|I’m not sure why this story isn’t getting more attention, but a two-alarm fire which heavily damaged a New Haven mosque is now a federal investigation. “This was intentionally set,” New Haven Fire Chief John Alston told the Hartford Courant. “Any time there’s an event like this in a house of worship, anywhere in the United States, it triggers a response of both the ATF, the FBI, and state and local authorities. That has happened.”|
|White supremacy is terrorism|
|The number of hate-based murders, people who were killed for their race or religion, doubled in 2017. And, the attackers followed an ideology of white supremacy which meets the FBI definition of terrorism. But, experts say, law enforcement has been slow to treat these criminals as terrorists because they are American and white. The first domestic terrorism conviction happened in 2017, after a white assailant determined to start a race war, stabbed a 66-year-old black man to death on the streets of Manhattan. It’s still an outlier. “I think we needed to call it what it was,” Manhattan District Attorney Cy Vance told CNN. “This was an act of terrorism,” Vance explained. “This exists in our country and it happened here.”|
|A surprising podcast about the day-to-day lives of people in China|
|One of China’s most popular podcasts, “Gushi FM” (or Story FM in English), tells the kinds of stories people rarely hear in the country’s tightly controlled media market. The stories of loneliness, heartbreak, love, loss, and adventure range from a Chinese construction worker’s escape from war in Libya, to a man who went with his father to Switzerland to die by assisted suicide. Kou Aizhe, a librarian turned journalist, is the host. “Through every story, my goal is to show the complexity of each person. I want to show the different angles,” he says. While the podcast’s audience is growing, with 35,000 new listeners each month, it’s facing funding headwinds. But fans love it. Listener Shao Xueyan says that “Through listening to other people’s stories I could reflect on my own life. It made me realize that there will always be good things that happen in life as long as you are alive.”|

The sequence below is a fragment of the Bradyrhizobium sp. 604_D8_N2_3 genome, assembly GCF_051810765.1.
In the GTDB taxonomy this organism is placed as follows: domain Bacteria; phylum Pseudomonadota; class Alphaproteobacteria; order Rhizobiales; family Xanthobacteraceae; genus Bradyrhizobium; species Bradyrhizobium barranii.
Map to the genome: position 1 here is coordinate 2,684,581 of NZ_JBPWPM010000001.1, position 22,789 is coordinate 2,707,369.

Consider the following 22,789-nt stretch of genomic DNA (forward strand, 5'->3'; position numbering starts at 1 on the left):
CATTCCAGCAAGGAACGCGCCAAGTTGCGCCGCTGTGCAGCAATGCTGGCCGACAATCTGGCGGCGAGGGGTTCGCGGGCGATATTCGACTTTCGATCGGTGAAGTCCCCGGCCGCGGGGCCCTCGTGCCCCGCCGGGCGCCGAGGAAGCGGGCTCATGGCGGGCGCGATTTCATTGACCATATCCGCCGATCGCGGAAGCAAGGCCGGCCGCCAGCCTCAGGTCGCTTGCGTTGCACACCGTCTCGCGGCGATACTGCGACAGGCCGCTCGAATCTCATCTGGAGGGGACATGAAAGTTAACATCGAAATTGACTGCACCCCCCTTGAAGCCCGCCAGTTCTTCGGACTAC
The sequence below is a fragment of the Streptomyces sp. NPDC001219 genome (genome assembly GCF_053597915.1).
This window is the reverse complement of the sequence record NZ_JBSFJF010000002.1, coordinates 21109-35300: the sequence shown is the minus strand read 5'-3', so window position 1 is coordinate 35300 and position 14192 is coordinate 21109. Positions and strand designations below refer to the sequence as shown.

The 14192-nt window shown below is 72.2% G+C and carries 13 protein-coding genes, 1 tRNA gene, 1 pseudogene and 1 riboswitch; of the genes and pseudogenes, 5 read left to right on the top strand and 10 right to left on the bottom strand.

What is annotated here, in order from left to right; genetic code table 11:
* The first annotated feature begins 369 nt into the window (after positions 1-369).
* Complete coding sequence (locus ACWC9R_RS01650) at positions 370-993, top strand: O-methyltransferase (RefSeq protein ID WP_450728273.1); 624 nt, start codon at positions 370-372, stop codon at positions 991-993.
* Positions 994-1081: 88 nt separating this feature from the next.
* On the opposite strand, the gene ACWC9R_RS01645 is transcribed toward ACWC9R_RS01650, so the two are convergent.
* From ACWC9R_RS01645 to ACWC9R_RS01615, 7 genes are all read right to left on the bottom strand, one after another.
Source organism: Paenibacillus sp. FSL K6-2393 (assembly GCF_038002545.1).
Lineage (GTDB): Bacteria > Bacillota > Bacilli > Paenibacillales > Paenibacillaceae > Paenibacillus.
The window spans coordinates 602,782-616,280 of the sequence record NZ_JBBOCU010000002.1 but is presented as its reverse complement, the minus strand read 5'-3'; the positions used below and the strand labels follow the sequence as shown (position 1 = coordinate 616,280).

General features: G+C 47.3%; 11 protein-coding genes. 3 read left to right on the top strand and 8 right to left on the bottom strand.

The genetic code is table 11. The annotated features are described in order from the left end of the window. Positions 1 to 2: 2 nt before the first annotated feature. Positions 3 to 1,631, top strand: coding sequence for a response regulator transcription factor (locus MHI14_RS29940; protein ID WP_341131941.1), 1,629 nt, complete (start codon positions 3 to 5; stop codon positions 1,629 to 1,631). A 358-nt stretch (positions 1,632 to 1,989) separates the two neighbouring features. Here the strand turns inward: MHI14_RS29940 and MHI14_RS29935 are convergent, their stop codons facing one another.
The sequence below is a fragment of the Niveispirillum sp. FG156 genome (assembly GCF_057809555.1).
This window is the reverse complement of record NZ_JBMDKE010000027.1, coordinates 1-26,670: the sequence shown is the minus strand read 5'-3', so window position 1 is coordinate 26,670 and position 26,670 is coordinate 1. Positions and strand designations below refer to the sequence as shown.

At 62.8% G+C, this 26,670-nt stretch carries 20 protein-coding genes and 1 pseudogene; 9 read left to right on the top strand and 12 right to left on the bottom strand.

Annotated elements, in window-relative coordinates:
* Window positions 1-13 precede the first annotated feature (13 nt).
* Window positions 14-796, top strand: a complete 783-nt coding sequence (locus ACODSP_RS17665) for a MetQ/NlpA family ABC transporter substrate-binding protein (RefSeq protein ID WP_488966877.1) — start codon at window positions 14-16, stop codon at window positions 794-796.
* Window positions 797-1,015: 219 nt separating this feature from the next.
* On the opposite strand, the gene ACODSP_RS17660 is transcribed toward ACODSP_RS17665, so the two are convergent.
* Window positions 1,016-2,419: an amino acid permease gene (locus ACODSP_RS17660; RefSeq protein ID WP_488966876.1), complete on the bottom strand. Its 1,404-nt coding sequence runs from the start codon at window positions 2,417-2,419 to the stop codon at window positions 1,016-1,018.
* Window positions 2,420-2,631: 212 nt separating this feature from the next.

|New York Times|
|The forgotten survivor of the 16th Street Baptist Church attack|
|t’s been almost 60 years since the 16th Street Baptist Church bombing took the lives of four young girls, but no one remembers that day more than Sarah Collins Rudolph. She survived the attack, but her older sister Addie Mae did not. While the event may have been a turning point in the quest for civil rights, to this day Rudolph and her husband George carry deep feelings. After the accident, in which Rudolph lost an eye, she received no counseling, recognition, or restitution. She still struggles with health problems as a result. “The way they treated me here in the city of Birmingham, they don’t acknowledge me as being the fifth little girl,” she says. She thinks about the incident every day and worries for the future with the many recent shootings. “We have a president now, and it looks like all this stuff is coming back because he don’t talk against it,” she says.|
|How to write about and understand immigration in the US|
|This resource, from Harvard’s Shorenstein Center on Media, Politics and Public Policy is designed for journalists, but it works for anyone who wants to publish anything from a memo to public remarks on the subject of immigration. The number one issue with immigration reporting is a lack of context. Is the event you are highlighting a single event or part of a broader history? “It’s really tempting, I think, at this moment for journalists to say the Trump administration is doing x, y, z. I think it’s really important for journalists to ask the question, ‘When did this program start?’ Or, ‘When did this issue start?’” says PRI’s Angilee Shah. Click through for more and a public Google document with over 70 immigration data sources.|
|Shorenstein Center On Media|